Lack of a PR team means that news of her relationship with Brandon Green(son of Arcadia Group owner P. Green) overshadowed the news of her Prada collaboration instead of the ad. A paradox – so the name of the fragrance fits Emma like a glove. The only ones who publicly spoke about Emma are other actors like Jessie Cave(who played Lavender in you know which film), festival staff.

I’m not falling for greenwashing enabled by celebrity hype anymore.



What is COP26 and who attends it? COP stands for ‘’Conference of the Parties’’ or countries where 26 marks the 26th year the parties or countries meet up, this year in Glasgow, Scotland. It ran between 12/10/2021 and 12/11/2021, so it just wrapped.

This year’s COP had almost 40,000 delegates registered, suggesting it was the biggest COP to date. Brazil had 479 delegates, just a few delegates shy from 566 they had at COP15. In a press release, Global Witness reported that 503 fossil fuel lobbyists ‘’affiliated with some of the world’s biggest polluting oil and gas giants, have been granted access to COP26, flooding the Glasgow conference with corporate influence’’, but I never heard of Fossil Fuel country before. Good thing Elon will fly us to Mars.

It’s always been a gender disproportionate event too, in a chart made by Joe Goodman we can see COP26 shifted to having 65% males and 35% females. Republic of Moldova had most females on their team (89%), and the UK was one of 8 delegations to maintain a 50-50 balance. As a Romanian, to my surprise, saw that Romania had 33 males with 16 females(67% – 33%). Why so many men? I guess they didn’t want to stay home, they were exhausted from the many lockdowns and restrictions, and their gov duties piled up, can’t relate.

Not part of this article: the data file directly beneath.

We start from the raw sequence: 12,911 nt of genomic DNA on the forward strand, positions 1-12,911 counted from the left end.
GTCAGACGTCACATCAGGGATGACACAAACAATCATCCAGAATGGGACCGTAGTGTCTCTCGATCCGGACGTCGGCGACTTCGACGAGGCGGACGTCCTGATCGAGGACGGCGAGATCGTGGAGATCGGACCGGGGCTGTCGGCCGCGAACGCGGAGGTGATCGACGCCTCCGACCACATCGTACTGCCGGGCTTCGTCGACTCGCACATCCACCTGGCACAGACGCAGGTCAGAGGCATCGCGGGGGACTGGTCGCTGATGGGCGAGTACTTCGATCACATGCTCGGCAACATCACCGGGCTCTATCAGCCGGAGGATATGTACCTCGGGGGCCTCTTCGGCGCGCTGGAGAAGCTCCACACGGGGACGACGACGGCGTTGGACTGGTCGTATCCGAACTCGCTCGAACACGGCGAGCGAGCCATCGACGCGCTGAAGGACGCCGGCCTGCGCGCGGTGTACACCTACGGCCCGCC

The COP26 menu was equally legendary! Did you think they’d hold such an big event without food?! It contained several categories: Fish and chips, Pasta, Pastries(you can’t have negotiations without these), Pizza, Scottish larder, International larder, Wraps and baguettes. Being that the host was traditionally Scottish half of the meals contained meat, as reported by Sarah Wilson for The Big Issue. Where’s the recipe for change If those meals which contain meat have the highest carbon footprint? But at least they were sourced locally.

In the Scottish Larder category, they had ‘’Haggis, Neeps & Tattis’’ cost 6.5 GBP and used 3.4kg of carbon, its vegetarian option only 0.6kg of carbon. Only two thirds of the menu options used below 0.5kg of carbon. The menus were measured by Swedish start-up Klimato to help delegates ‘’choose the dishes with the lowest carbon footprint”. Who thought this was a good idea? The menu didn’t remain anonymous for too long, it trended on Twitter with the line “It’s like serving cigarettes at a lung cancer conference’’ made by Joel Scott-Halkes, who is a spokesperson for Animal Rebellion. So the COP was just talks and carbon-heavy food.